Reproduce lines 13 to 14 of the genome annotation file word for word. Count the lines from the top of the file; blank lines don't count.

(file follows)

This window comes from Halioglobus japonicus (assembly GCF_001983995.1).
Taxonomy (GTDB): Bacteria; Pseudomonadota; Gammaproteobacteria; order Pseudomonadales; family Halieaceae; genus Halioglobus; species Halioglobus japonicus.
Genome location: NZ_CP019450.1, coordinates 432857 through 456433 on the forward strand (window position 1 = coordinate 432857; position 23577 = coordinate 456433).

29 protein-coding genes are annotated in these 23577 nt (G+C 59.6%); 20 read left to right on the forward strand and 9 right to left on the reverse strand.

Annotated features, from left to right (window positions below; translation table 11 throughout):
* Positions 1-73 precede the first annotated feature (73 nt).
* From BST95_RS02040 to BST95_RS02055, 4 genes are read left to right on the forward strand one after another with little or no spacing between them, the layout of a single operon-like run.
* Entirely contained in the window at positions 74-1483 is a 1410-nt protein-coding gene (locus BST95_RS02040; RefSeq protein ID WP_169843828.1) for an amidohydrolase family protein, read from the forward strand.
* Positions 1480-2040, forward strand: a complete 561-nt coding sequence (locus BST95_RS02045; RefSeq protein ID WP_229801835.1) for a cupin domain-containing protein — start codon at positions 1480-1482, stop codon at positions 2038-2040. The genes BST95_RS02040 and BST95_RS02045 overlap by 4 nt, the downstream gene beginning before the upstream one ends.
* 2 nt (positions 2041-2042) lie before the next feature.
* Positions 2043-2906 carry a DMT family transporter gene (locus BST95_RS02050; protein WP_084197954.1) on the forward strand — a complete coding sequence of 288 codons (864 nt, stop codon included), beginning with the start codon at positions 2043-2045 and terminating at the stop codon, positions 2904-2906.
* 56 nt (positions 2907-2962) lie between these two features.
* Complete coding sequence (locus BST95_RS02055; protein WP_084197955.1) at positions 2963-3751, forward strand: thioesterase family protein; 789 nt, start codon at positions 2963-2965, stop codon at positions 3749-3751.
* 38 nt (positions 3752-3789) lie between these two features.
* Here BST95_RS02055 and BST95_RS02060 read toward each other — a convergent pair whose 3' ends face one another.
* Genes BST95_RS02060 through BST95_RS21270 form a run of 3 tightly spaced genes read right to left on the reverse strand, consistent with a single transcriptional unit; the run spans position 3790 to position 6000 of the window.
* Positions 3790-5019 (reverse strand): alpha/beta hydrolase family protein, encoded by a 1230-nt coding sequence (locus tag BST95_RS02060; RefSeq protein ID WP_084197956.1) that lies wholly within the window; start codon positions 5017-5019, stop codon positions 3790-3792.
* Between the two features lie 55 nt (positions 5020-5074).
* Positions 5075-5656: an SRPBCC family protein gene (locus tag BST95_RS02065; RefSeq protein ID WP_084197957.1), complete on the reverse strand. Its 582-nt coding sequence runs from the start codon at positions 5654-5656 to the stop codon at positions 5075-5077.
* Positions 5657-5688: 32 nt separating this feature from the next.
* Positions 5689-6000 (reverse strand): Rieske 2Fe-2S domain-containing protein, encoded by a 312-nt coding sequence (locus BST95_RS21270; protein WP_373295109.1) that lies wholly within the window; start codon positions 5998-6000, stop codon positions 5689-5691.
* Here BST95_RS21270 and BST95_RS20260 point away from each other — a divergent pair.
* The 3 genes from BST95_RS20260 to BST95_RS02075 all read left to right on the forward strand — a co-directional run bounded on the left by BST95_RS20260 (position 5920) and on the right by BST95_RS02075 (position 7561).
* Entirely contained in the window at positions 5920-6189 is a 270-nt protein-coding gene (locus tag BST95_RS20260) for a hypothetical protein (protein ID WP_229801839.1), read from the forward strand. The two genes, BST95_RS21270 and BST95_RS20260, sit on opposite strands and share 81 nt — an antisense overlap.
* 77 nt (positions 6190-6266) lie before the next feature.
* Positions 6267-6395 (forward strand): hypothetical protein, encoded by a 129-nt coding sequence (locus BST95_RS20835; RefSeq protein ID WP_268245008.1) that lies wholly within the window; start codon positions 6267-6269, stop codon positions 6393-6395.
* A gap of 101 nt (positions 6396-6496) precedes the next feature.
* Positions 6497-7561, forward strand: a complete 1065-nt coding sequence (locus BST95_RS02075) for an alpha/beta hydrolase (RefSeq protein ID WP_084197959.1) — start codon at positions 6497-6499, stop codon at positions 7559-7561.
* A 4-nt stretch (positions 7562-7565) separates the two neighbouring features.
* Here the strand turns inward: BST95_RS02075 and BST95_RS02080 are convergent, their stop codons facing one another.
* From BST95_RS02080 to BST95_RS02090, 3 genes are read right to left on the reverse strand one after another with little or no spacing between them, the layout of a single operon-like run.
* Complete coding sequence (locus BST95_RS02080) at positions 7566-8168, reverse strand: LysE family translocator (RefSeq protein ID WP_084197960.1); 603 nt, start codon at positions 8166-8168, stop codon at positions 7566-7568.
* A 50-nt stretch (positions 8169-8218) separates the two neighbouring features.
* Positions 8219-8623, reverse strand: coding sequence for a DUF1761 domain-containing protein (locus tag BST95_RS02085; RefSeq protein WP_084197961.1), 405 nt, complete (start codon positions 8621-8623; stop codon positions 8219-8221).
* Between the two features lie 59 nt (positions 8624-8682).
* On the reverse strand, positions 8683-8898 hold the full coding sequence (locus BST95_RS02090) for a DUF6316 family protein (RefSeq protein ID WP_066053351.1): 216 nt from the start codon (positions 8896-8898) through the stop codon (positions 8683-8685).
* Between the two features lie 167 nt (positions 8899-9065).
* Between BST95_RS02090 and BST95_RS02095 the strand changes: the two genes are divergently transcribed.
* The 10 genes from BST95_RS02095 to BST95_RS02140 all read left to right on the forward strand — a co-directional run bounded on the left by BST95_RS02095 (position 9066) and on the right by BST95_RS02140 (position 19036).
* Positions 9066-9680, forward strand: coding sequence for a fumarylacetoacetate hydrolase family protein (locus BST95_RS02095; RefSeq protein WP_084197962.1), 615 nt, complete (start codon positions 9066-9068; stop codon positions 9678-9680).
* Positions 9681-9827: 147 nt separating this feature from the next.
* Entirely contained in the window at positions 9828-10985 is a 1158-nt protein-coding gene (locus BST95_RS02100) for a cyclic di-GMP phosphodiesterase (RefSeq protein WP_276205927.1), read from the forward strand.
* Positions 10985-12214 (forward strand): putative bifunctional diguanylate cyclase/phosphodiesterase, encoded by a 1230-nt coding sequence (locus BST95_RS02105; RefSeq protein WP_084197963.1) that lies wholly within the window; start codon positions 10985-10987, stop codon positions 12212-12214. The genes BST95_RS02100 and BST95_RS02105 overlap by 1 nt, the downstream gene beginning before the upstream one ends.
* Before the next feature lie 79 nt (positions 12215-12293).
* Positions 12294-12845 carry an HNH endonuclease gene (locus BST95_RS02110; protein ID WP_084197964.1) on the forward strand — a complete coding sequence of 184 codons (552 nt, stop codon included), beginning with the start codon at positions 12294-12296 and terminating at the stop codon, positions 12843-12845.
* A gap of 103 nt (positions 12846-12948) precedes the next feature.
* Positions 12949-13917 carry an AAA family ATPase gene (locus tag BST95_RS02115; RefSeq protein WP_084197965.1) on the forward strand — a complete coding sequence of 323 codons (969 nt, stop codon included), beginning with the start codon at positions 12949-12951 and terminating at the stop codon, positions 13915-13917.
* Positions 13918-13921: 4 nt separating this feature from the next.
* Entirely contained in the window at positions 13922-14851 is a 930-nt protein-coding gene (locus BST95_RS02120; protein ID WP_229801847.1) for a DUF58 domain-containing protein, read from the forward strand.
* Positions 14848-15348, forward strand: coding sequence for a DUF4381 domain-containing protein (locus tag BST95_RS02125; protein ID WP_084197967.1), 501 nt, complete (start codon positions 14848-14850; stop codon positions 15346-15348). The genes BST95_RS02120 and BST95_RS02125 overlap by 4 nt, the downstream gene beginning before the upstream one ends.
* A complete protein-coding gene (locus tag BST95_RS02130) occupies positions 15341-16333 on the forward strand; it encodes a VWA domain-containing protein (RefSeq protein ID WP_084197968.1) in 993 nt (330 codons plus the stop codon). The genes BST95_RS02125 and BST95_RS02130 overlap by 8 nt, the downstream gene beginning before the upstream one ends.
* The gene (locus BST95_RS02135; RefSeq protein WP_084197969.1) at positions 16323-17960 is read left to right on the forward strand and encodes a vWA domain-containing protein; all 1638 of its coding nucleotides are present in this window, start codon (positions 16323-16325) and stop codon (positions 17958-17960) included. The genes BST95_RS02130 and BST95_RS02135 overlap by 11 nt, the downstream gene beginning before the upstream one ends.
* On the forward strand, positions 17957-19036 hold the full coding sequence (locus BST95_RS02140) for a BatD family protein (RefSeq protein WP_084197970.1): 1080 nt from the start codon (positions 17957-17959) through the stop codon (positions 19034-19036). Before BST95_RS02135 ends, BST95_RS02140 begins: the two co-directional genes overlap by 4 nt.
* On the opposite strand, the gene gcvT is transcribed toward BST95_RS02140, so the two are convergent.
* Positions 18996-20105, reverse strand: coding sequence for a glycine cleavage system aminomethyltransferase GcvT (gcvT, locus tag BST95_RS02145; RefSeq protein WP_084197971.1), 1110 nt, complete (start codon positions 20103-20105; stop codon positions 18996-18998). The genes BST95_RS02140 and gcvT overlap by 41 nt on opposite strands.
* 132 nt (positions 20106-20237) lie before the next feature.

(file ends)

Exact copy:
* Complete coding sequence (locus BST95_RS02055; protein WP_084197955.1) at positions 2963-3751, forward strand: thioesterase family protein; 789 nt, start codon at positions 2963-2965, stop codon at positions 3749-3751.
* 38 nt (positions 3752-3789) lie between these two features.